Wow this is gonna make a great reaction GIF: https://t.co/zny99EGq4A— NickBaumann (@NickBaumann) October 30, 2015
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[A]theism will become more commonplace in the broader culture, leading less atheists to feel the need to go into philosophy to argue about gods. For these and other reasons, there will be a higher proportion of philosophers who are theists. This could result in another fracturing of the discipline (along the lines of what happened in the 20th Century with analytic and Continental philosophy).In ten years time, assuming I'm still blogging, I'll check revisit these. The last of the 5, quoted from above, is a bit intriguing.
There are things that are difficult to accept as a Doctor Who fan - the fact that we will likely never see Patrick Troughton's first episode, or the first appearance of Nicholas Courtney as Aleister Gordon Lethbridge-Stewart. But there is perhaps nothing quite so galling as knowing that we are only fifty-five minutes short of a Douglas Adams story. And that unlike Power of the Daleks or The Web of Fear there's not even audio of it. Shada is not merely lost or missing, it is absent - a gaping, crushing, and mocking wound in Doctor Who.Shabogan Graffiti
Meanwhile, Tom and Lalla alternate between openly mocking everything around them and pretending that they're in an adaptation of an Anthony Trollope novel (which both charms and repels me simultaneously) and Christopher Neame ... commits skin-crawling dignitycide by walking around in Cambridge dressed as a charity shop Ziggy Stardust ...
And Claire is just another dim, girly sidekick despite supposedly being a Physics postgrad student. And there's a real snobbish condescension in the way that the College Porter is mocked at the expense of all the posh, cerebral characters.
Thank goodness it was cancelled and DNA got to cannibalise it for parts when writing his infinitely superior Dirk Gently novels. Really, I'd rather have had 'Doctor Who and the Krikkit Men'.Wife in Space post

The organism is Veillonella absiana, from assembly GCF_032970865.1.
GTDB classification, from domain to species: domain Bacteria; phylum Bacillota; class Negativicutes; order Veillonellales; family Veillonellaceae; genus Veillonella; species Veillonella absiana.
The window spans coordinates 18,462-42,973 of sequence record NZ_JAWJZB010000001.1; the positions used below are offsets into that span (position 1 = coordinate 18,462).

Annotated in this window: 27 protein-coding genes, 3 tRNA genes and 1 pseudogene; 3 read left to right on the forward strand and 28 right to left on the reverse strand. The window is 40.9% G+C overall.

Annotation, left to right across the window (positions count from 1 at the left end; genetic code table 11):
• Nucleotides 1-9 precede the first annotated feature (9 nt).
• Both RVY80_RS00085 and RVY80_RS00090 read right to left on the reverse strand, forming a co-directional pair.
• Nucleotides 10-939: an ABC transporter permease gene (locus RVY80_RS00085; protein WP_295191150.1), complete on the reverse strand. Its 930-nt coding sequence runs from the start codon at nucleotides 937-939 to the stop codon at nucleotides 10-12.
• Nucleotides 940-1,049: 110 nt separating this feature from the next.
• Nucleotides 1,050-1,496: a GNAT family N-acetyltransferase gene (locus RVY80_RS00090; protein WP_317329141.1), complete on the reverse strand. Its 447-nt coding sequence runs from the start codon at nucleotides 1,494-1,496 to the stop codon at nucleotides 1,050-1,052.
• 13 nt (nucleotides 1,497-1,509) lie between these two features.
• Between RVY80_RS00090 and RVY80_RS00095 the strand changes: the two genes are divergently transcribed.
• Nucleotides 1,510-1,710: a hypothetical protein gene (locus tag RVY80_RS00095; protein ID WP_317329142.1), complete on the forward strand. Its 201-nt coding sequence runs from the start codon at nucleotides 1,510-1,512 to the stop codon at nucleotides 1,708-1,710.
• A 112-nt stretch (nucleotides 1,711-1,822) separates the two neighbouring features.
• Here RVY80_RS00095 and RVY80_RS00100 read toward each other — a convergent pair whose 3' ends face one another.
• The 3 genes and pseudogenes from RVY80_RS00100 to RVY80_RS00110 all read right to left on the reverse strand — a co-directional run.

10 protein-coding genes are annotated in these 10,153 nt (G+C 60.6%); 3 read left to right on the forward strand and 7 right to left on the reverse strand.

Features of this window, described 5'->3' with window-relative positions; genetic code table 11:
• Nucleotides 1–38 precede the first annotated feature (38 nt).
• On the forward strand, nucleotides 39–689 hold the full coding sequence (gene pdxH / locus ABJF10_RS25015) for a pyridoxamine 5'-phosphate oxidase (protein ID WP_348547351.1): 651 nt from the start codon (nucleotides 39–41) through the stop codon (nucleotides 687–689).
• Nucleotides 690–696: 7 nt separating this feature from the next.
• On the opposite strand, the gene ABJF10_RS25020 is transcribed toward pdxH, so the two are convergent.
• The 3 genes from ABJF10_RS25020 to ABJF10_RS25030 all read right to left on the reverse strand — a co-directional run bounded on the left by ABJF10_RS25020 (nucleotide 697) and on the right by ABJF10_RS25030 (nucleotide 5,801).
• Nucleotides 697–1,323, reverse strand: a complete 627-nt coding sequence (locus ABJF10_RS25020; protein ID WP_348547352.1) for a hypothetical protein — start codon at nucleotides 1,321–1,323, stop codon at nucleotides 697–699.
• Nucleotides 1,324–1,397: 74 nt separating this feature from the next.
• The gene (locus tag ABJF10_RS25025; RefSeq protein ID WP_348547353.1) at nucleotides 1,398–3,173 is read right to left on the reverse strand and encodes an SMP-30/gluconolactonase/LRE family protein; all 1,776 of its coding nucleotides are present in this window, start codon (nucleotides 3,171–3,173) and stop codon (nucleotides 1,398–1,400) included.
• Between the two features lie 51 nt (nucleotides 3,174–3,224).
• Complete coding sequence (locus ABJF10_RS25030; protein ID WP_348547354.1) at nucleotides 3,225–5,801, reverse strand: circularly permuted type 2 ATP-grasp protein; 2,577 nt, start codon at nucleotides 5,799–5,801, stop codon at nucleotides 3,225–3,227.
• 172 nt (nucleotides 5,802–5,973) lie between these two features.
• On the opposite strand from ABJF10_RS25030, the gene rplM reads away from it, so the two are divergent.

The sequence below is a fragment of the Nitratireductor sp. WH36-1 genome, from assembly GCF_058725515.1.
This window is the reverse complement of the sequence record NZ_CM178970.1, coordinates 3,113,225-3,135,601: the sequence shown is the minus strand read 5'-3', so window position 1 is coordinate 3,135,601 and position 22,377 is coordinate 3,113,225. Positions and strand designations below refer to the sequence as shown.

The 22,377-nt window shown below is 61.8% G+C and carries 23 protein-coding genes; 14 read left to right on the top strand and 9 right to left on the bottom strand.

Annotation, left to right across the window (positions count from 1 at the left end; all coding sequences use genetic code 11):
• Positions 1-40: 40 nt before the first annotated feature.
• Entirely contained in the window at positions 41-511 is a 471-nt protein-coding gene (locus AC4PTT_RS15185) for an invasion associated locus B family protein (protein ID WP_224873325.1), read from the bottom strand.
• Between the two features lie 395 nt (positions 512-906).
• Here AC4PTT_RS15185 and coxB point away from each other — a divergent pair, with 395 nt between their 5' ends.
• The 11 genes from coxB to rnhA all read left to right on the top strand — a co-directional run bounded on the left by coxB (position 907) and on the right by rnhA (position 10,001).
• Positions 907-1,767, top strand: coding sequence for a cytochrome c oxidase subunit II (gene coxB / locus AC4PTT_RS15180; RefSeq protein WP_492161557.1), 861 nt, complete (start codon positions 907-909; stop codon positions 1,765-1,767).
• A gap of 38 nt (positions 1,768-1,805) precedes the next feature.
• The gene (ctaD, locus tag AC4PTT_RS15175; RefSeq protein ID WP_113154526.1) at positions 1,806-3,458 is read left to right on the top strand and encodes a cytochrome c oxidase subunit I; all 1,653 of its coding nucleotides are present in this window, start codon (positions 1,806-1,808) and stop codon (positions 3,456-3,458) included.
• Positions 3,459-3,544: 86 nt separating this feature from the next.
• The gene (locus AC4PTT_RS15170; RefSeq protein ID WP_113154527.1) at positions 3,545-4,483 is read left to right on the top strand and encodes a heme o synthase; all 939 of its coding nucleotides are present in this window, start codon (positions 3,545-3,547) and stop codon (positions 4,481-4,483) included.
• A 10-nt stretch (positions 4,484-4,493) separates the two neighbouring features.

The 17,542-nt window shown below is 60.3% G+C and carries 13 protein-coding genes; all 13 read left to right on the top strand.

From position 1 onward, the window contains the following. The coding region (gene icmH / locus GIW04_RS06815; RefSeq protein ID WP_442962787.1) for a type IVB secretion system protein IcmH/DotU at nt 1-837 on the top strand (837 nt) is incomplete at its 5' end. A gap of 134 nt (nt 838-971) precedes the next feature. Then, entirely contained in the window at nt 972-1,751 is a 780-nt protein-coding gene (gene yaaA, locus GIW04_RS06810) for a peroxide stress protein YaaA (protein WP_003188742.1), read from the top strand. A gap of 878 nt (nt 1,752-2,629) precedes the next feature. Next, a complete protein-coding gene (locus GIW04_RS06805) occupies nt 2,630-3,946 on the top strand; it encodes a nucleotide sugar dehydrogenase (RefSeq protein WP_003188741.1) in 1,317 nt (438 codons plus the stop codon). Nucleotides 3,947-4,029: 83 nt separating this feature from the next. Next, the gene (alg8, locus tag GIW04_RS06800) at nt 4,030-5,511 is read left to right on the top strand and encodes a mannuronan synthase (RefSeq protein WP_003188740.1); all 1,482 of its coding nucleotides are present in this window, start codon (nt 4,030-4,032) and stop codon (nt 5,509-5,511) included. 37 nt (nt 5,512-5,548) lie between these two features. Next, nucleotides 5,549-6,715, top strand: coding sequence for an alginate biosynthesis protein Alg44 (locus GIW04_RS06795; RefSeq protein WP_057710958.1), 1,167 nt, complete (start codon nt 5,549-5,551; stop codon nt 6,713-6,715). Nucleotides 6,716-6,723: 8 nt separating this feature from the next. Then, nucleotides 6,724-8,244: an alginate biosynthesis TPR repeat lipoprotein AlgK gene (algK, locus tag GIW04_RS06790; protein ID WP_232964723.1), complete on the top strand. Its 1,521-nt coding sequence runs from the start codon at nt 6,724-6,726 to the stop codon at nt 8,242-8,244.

Sue: So Keff has found the oboe setting on his Casio keyboard, has he? It still doesn’t make him Dudley. I bet Dudley is turning in his grave.AV Club review
Me: Dudley isn’t dead.
Sue: So why not just hire Dudley? This makes no sense at all.
Success at Paris ... would buy us 5 to 10 years in the fight to avoid catastrophe. But we would still be on a path to 675 ppm, which is too high for both the climate change impacts and the direct human cognition impacts. Worse, that level of warming will likely trigger many major carbon-cycle amplifying feedbacks that are not included in the climate models, such as permafrost melting. So we must take stronger action.Not all of you, especially not you, dear reader. That you are even seeing this tells me you are among the brightest minds on the planet. But, Donald Trump and Dr. Ben Carson are the leading GOP candidates for the Republican nomination for President in 2016, and every single individual who thinks either of those two would not be a fucking disaster as POTUS is objectively, measurably suffering from impaired cognition already.
We asked @nytmag readers: If you could go back and kill Hitler as a baby, would you do it? (What's your response?) pic.twitter.com/daatm12NZC— NYT Magazine (@NYTmag) October 23, 2015
|And fandom broke out in cheers.|
Is it possible that this series is going for a running theme about how a dignified, meaningful death is a mercy and/or even a human right?— Shabogan Graffiti (@_Jack_Graham_) October 17, 2015
The Mire try to appropriate the Viking’s culture and turn it against them. Ashildir plays the same trick right back at them. She attacks them with monsters from sagas. Her silliness, her distraught bravado, turns out to have not been so silly after all. Turns out she had more to back it up with than she thought.
So, in other words: the big manly testosterone-fuelled bullies, who reckon they're the only ones allowed to play war games, are resoundingly beaten and humiliated by a society in solidarity, fronted by a nerdy (even faintly genderqueer) girl who is a better, more imaginative, more powerful gamer than they are.Jane at Eruditorum press
Three artists say they were hired by a production company in June to paint graffiti as a way to bolster the aesthetic authenticity of the set on the outskirts of Berlin. But rather than scrawl the fake refugee camp with pro-President Bashar al-Assad graffiti, they hatched another plan, Cairo-based artist Heba Amin told The Washington Post: "What if we could use this as an opportunity to be subversive, to make a point with it?"I've never seen an episode of Homeland, because it looked like it would be. Heard on the radio today though that they producers weren't that upset about it and credited artists who #HomelandHack-ed them for their brass.